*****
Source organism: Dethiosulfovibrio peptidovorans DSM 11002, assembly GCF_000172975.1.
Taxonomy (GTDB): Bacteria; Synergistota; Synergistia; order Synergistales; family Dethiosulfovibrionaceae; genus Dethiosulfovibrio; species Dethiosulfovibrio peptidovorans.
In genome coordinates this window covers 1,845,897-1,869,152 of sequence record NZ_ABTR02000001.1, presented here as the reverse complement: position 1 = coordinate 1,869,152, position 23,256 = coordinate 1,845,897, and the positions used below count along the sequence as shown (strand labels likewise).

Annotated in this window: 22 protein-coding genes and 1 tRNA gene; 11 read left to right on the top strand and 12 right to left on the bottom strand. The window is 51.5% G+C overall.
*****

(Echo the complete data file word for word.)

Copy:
Source organism: Dethiosulfovibrio peptidovorans DSM 11002, assembly GCF_000172975.1.
Taxonomy (GTDB): Bacteria; Synergistota; Synergistia; order Synergistales; family Dethiosulfovibrionaceae; genus Dethiosulfovibrio; species Dethiosulfovibrio peptidovorans.
In genome coordinates this window covers 1,845,897-1,869,152 of sequence record NZ_ABTR02000001.1, presented here as the reverse complement: position 1 = coordinate 1,869,152, position 23,256 = coordinate 1,845,897, and the positions used below count along the sequence as shown (strand labels likewise).

Annotated in this window: 22 protein-coding genes and 1 tRNA gene; 11 read left to right on the top strand and 12 right to left on the bottom strand. The window is 51.5% G+C overall.